iThefts

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iThefts

Abby Christensen, news writer

Sara Jepsen was sitting at lunch on the first day of school and left to use the restroom. When she came back she began to wonder where she had set her phone down. She raced back to the table and saw that the phone was nowhere to be found.

“I was only gone a minute maybe, and then, gone,” Jepsen, junior, said.

According to Officer Chad Walton, there have been a total of eight reported thefts the first two weeks of school, seven being iPhones. In the first two days of school, five iPhones were stolen, while last year there was an average of two to five lost or stolen reports of electronics a week.

“The problem is that more and more kids have [iPhones], and they’re crimes of opportunity in the sense that they know what they want to steal now. [The thieves] want to steal iPhones,” said Mike Wade, senior class principal.

According to Wade, one reason behind the thefts is that the thieves know places that people will buy the stolen phones, clean them and sell them again.

If a thief is caught stealing, they could face consequences in and outside of school.  Walton says stealing anything over $500 is a felony, which means thieves could be arrested.

Theft is a level four offense, which means if it was the thief’s first offense they would face out of school suspension up to 10 days. Walton said that if a thief is found guilty of stealing multiple phones, they could end up in jail. Even if someone picked up an abandoned phone up off a table and kept it but didn’t technically steal it, they could still be charged with possession of stolen property.

According to Wade, the majority of the crimes have been caused by people leaving their phones out and students need to start treating KHS like a public place.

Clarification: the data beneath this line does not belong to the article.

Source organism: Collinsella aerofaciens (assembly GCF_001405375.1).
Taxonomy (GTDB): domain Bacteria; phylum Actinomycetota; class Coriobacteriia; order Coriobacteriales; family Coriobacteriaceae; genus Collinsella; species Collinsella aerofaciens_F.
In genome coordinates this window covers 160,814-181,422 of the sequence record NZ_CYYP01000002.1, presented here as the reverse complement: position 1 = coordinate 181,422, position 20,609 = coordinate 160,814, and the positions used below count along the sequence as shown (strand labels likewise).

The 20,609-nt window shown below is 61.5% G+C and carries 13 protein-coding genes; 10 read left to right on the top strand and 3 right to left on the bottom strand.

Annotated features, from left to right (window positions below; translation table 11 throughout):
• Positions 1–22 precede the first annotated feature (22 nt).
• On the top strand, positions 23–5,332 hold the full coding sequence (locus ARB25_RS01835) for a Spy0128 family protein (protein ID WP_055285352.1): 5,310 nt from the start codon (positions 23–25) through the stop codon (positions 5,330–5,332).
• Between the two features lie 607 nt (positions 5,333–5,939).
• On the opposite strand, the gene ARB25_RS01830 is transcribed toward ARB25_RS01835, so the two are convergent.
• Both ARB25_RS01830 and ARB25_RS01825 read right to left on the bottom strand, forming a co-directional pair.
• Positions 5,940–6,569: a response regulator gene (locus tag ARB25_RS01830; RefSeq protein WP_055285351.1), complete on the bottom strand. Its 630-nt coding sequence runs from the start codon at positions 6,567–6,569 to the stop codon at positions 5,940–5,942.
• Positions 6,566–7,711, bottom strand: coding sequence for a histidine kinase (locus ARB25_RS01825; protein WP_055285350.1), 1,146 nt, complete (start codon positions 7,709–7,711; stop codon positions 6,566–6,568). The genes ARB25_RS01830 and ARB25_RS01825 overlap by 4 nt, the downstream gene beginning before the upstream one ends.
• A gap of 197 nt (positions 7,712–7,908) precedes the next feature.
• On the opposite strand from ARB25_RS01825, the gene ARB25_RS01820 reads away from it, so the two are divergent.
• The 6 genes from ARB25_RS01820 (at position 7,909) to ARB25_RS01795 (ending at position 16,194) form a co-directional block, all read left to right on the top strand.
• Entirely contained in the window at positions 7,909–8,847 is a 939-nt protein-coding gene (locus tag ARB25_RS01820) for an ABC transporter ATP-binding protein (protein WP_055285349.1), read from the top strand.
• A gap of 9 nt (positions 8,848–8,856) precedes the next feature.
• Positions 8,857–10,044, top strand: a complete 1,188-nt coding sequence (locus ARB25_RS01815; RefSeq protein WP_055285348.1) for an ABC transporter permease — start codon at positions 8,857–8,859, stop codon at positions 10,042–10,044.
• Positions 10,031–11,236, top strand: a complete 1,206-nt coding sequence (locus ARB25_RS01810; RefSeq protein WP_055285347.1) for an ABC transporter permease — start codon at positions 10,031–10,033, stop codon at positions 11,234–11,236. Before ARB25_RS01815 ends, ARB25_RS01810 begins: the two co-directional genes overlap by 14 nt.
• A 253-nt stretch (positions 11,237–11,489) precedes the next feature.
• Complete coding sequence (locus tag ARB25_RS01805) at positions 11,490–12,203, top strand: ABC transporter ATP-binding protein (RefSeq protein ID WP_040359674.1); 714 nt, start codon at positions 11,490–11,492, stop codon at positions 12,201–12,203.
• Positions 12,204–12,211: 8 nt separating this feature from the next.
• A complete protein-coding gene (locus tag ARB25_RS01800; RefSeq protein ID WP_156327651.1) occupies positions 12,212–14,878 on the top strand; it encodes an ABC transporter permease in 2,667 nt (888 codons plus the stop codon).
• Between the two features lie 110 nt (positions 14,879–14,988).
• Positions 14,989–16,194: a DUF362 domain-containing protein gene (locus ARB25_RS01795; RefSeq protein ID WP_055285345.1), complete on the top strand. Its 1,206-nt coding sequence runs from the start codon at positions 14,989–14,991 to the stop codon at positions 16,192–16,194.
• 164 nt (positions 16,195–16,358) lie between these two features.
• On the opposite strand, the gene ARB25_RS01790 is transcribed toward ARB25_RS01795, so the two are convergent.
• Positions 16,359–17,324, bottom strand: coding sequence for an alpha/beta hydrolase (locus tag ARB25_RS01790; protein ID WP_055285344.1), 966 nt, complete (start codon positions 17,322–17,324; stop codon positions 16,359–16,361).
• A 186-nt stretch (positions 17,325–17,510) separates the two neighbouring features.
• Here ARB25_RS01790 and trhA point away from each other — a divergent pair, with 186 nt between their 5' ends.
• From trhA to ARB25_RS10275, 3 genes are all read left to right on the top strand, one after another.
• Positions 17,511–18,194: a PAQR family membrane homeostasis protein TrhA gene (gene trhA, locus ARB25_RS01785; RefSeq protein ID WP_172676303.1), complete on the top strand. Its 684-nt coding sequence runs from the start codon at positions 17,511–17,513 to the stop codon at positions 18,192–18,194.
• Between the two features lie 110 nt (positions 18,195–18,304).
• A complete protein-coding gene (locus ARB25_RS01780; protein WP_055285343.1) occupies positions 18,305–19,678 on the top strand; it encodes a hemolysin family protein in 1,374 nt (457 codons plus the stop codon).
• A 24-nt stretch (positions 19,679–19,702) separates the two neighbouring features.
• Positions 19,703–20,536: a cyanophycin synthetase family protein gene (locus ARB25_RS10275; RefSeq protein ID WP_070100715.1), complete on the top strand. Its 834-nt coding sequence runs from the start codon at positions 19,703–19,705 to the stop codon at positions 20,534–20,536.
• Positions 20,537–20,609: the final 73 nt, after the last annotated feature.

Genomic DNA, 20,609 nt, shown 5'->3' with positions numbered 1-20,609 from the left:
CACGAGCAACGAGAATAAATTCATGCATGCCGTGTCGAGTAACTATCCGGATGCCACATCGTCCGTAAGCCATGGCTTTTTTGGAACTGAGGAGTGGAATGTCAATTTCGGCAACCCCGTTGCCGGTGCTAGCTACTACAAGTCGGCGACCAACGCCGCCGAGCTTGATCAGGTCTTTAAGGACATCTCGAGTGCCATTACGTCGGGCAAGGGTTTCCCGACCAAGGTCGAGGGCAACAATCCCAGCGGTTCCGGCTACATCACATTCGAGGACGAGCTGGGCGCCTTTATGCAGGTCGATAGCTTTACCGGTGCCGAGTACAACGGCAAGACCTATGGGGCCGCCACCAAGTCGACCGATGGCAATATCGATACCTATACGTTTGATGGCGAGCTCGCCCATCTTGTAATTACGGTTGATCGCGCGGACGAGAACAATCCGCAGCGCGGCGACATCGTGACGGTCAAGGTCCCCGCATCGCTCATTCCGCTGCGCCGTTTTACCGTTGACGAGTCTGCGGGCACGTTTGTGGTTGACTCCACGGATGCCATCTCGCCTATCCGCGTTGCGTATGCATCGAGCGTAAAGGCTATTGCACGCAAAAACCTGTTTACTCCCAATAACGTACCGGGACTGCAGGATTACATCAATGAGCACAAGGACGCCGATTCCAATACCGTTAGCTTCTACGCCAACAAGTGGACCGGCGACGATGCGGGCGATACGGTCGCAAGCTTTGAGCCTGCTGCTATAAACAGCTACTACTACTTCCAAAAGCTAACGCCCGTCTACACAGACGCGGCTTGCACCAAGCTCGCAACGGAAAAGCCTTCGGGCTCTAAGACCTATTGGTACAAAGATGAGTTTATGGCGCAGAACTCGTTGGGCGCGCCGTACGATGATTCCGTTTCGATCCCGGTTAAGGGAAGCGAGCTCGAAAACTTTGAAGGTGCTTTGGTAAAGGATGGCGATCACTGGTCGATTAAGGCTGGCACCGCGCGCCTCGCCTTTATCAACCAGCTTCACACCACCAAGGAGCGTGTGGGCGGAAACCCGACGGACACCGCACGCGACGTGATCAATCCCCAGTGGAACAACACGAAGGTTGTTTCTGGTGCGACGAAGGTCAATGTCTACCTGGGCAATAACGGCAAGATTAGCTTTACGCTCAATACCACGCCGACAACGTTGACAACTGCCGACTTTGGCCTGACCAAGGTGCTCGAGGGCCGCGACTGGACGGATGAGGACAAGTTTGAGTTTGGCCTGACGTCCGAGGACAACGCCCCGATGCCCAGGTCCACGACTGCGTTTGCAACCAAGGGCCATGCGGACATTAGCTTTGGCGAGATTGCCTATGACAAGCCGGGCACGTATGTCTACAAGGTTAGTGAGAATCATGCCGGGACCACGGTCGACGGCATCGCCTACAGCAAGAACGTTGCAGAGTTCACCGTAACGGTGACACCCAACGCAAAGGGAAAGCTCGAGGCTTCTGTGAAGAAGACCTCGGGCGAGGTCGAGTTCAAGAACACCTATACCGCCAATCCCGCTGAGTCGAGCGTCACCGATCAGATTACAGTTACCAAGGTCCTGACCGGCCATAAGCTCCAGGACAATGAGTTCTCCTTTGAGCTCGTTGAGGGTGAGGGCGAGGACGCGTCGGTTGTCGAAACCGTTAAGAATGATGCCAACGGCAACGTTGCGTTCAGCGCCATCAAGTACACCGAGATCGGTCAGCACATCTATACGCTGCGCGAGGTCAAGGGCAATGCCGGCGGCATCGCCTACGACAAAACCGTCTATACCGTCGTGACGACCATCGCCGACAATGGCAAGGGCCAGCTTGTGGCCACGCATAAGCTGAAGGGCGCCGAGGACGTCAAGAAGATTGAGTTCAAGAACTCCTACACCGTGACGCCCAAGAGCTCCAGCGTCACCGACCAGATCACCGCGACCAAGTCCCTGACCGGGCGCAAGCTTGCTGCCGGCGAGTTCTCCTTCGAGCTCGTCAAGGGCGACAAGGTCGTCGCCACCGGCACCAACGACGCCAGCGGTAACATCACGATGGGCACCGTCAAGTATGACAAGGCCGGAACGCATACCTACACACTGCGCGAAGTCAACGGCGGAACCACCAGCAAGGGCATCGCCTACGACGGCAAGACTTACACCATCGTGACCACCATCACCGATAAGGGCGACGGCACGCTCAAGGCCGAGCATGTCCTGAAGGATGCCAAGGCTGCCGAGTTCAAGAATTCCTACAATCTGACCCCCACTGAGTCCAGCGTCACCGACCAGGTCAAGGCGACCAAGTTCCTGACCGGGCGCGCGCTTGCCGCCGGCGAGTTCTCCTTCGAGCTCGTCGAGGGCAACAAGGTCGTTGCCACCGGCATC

“Ask yourself a question: If I was at the mall with my friends, would I leave my $650 brand new iPhone 5 on a table and walk around for 10 or 15 minutes?”  Officer Chad Walton said.

Ainsley Eisenhart, junior, was a victim of this during the second week of school. Similar to Jepsen’s experience, Eisenhart was sitting at lunch with her friends and left her phone on the table while going through the lunch line.

“I came back, sat down and didn’t really notice it was gone and just kept on eating my lunch,” Eisenhart said. “As soon as I was about to leave I was like, ‘Oh my God, where’s my phone?’”

Eisenhart then proceeded to talk to Walton and file a theft report. Her iPhone has yet to be found.

KHS is doing everything they can to solve this. Wade said they have caught one thief, and that they were arrested and face criminal charges. The staff has also checked every locker to make sure it properly opens and locks, added more security cameras and is trying to educate the students more and more about this issue.

According to Walton, students need to learn more personal responsibility and help each other out by reporting thefts and turning in phones that are lying around.

“Don’t be afraid to turn things in and report things”  Walton said. “We really want the students to help each other and educate them. I’ll do as much as I can to help with that.”

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